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Diabetes has quickly become an epidemic in the United States and affects all genders and races. Some ethnic groups are at greater risk for being diagnosed and face devastating health consequences due to poor diabetes self-management. Diabetes self-management education (DSME) is considered to be a positive step toward patient self-efficacy and diabetes management. The benefits of diabetes self-management education can only be realized if patients diagnosed with diabetes not only enroll, but complete the program. The purpose of this research study was to investigate the association between race and gender and dropout rates among participants enrolled in a DSME program. Archival data from a DSME were collected for 352 participants enrolled in the program. A multiple logistic regression was used to analyze whether independent variables of race and gender were predictors of dropout rates. Chi-square was used to explore if there was an association between race and gender and drop-out rates. Results revealed that there was no statistically significant association between race and gender and dropout rates from participants in a DSME program. Positive implications for social change include exploring the reasons participants choose to drop-out of a DSME program and potentially identify those at risk for droppoing out due to challenges and barriers.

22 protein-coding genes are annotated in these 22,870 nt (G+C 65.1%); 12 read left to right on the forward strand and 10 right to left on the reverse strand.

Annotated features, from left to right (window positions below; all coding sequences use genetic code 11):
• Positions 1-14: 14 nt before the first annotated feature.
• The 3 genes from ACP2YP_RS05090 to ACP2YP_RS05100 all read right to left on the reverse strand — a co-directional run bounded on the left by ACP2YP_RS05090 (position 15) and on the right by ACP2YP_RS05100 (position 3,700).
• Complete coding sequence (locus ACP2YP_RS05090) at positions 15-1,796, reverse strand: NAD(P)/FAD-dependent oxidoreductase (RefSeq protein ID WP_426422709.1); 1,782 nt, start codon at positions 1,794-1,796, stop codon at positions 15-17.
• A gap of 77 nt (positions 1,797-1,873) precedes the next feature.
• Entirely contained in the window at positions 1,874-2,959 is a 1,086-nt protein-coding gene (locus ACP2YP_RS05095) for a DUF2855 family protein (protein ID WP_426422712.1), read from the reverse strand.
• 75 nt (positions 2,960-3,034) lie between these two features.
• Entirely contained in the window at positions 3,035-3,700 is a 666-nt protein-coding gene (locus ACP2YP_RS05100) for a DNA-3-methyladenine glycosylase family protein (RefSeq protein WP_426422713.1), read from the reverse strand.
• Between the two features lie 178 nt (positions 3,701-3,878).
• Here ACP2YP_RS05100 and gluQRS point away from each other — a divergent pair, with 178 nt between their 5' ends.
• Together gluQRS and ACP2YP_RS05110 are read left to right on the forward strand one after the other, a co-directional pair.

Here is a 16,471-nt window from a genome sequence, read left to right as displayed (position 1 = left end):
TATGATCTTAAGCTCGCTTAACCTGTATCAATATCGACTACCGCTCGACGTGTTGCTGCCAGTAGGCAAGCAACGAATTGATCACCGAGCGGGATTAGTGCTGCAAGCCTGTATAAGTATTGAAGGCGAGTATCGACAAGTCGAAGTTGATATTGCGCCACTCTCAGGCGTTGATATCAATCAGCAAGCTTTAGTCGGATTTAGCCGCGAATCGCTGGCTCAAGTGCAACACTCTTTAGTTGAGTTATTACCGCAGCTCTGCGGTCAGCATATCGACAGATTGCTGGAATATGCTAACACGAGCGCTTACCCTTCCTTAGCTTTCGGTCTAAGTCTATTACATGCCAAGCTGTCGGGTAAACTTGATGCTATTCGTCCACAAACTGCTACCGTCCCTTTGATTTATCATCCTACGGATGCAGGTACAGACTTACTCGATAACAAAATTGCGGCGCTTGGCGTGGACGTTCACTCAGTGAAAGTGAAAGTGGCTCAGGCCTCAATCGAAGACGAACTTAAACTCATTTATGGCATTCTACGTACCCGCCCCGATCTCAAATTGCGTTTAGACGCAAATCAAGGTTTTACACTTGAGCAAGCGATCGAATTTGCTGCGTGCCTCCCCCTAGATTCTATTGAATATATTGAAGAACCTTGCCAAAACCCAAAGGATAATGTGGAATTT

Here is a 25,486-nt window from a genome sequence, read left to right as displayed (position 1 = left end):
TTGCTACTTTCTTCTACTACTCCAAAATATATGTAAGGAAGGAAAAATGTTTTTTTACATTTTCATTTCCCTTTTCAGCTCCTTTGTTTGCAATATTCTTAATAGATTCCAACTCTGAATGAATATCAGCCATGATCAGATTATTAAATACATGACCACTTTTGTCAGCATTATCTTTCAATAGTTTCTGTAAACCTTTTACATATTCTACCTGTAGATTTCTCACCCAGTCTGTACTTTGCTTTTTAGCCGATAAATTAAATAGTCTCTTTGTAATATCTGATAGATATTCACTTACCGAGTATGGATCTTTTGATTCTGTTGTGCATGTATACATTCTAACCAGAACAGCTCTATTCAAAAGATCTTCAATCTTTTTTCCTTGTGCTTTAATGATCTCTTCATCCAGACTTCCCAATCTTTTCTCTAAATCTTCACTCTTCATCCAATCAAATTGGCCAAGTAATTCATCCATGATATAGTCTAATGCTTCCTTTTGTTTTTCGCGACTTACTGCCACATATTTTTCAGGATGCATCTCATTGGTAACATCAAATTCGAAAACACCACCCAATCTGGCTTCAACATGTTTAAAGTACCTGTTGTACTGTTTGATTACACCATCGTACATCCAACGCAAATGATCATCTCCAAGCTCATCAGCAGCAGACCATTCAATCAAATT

Bygrave, Marcia Kaye, "Race, Gender, and Retention in a Diabetes Self-Management Program" (2018). Walden Dissertations and Doctoral Studies. 5837.